Notorious Point of Sale (PoS (opens in a new tab)malware has re-emerged after a year-long hiatus and is now more dangerous than ever, researchers say.
Kaspersky experts say they’ve seen three new versions of the Prilex malware, which now comes with advanced features to help bypass modern fraud blockers.
Kaspersky says Prilex can now generate EMV cryptograms, a feature Visa introduced three years ago to verify transactions and prevent fraudulent payments.
EMV is used by Europay, MasterCard and Visa (hence the name EMV), and moreover, cyber criminals can use the EMV cryptogram to run “GHOST transactions”, even with CHIP and PIN protected cards.
“In the GHOST attacks carried out by newer versions of Prilex, it requests new EMV cryptograms after the transactions are intercepted,” which are then used in the transactions, Kaspersky said.
Moreover, Prilex, which was first noticed in 2014 as ATM-only malware and switched to PoS two years later, also includes some backdoor features such as running code, terminating processes, editing the registry, downloading screenshots, etc. .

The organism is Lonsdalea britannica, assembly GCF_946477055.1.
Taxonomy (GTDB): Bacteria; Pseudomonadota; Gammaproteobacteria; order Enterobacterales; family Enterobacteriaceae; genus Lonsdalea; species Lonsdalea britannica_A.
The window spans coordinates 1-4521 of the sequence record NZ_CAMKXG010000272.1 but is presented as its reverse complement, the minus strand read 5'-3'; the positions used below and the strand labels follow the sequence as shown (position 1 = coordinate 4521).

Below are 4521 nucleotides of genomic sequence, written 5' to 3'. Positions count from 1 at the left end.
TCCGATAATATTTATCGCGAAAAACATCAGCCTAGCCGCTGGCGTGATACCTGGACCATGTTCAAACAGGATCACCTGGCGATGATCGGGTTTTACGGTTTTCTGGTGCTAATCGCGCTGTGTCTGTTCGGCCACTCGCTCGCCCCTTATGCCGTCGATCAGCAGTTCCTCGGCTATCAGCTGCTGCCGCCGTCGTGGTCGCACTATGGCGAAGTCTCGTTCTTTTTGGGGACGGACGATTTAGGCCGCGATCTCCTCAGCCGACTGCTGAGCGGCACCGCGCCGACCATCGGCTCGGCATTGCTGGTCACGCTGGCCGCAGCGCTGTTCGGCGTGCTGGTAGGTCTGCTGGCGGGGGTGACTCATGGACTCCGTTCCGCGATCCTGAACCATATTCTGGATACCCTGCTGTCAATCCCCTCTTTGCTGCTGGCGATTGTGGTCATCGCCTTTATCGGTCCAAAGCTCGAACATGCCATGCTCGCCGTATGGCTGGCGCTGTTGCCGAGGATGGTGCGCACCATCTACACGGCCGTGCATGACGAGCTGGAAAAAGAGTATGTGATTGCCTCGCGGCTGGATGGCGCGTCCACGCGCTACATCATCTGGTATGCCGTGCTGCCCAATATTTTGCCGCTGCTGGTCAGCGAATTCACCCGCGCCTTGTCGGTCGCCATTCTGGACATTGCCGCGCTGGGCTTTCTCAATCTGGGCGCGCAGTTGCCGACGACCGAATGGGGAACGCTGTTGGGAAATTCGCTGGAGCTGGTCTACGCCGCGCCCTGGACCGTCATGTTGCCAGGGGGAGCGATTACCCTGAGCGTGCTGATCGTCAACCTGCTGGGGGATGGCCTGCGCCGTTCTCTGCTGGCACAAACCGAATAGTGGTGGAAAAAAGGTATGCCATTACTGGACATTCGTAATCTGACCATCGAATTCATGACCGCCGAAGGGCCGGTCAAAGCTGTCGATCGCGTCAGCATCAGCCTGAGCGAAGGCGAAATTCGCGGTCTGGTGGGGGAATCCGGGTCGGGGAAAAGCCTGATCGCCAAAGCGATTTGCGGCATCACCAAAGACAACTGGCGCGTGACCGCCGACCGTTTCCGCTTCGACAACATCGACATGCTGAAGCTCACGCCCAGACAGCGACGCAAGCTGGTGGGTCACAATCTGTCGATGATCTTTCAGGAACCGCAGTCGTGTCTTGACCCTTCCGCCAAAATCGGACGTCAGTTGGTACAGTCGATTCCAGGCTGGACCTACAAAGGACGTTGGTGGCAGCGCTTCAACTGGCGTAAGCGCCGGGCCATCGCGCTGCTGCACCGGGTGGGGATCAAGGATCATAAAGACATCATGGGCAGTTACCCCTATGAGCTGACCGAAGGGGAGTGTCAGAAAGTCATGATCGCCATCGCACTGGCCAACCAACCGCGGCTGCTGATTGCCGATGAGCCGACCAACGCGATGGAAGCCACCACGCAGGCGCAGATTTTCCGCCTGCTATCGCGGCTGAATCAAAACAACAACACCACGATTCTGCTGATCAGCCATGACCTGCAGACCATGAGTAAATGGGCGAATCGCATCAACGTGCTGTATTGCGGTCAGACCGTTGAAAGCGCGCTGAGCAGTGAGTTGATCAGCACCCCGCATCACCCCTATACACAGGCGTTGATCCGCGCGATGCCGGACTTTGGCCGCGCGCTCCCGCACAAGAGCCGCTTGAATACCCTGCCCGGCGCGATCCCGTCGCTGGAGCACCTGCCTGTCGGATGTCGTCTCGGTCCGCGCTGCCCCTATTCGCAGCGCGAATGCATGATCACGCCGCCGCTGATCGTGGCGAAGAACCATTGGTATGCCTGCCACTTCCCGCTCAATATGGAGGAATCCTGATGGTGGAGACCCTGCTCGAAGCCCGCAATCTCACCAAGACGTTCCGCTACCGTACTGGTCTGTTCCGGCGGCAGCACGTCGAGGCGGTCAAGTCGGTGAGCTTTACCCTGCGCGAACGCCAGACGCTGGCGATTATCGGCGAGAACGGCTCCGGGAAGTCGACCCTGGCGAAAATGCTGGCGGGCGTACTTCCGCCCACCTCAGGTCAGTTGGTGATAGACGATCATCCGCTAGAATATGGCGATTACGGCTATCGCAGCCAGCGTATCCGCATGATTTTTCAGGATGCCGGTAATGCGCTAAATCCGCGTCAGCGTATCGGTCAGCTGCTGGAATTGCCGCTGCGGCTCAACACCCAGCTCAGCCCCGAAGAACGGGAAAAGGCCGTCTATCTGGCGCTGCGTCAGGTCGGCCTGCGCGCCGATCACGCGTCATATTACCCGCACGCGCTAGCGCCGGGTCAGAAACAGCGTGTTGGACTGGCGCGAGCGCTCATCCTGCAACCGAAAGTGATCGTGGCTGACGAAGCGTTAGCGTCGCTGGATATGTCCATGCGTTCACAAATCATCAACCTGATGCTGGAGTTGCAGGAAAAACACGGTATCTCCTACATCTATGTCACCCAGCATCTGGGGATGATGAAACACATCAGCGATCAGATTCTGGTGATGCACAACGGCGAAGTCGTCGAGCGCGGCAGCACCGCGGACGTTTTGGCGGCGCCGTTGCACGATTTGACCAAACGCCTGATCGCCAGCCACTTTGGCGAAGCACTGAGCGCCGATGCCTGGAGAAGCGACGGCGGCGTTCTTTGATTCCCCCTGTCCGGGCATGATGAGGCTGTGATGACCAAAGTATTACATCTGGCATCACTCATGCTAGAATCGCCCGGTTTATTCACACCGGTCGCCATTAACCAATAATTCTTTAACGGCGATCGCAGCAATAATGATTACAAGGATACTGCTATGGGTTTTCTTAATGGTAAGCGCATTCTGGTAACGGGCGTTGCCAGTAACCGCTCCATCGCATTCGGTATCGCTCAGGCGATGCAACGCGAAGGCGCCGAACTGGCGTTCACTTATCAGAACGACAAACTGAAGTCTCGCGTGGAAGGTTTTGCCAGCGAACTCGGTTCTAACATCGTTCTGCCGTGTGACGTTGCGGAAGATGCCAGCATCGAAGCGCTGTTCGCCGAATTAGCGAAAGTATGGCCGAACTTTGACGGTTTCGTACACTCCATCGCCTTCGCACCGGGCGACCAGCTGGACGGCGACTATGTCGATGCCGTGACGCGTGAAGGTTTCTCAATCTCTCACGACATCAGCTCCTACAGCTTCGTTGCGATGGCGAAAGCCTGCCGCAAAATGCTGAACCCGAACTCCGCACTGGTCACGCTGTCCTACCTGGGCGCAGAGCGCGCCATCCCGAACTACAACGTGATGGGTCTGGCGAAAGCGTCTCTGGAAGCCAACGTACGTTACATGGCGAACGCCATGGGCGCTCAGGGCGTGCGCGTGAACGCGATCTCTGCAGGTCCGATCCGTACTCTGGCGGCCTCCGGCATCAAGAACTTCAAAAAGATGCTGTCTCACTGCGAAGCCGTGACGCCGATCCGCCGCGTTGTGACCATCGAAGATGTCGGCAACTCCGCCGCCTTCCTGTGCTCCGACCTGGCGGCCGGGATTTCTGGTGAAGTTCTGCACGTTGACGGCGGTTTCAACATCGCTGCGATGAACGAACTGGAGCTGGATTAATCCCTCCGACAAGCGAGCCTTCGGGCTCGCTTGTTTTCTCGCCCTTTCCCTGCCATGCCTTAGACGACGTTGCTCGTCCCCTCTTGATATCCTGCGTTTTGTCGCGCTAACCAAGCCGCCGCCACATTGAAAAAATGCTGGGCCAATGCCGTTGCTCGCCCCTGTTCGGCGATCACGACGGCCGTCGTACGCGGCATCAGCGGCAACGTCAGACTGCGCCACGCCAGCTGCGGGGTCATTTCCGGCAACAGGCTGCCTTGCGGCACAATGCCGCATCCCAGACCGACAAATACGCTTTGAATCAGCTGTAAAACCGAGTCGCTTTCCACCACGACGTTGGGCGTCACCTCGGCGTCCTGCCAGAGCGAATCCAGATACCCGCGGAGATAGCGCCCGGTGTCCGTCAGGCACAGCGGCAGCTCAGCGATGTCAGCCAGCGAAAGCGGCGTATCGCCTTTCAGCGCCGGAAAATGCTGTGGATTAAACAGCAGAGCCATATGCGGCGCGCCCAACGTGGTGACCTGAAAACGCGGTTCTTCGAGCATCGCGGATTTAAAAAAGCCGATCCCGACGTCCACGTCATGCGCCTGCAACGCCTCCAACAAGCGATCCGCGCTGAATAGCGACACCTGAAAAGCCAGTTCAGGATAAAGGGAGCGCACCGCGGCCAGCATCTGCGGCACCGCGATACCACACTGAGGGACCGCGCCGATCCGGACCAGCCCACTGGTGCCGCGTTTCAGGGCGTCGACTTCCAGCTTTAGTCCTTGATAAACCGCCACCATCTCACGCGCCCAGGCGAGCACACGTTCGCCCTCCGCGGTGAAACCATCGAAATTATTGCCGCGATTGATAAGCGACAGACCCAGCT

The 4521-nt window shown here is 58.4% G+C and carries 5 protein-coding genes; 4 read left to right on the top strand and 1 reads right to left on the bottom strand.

“The Prilex Group has demonstrated a high level of understanding of credit and debit card transactions and how the software used to process payments works,” added Kaspersky. “This allows attackers to update their tools to find ways to circumvent the authorization rules that allow them to launch attacks.”
Installing malware on PoS endpoints (opens in a new tab) however, it is not that simple. Threats either need physical access to the device or have to trick victims into installing the malware themselves. The attackers usually impersonated PoS vendor technicians, Kaspersky said, and claimed that the device needed a software / firmware update.
With malware installed, cyber criminals would monitor transactions to see if there is enough time to make their time worth their time.
By: A hissing computer (opens in a new tab)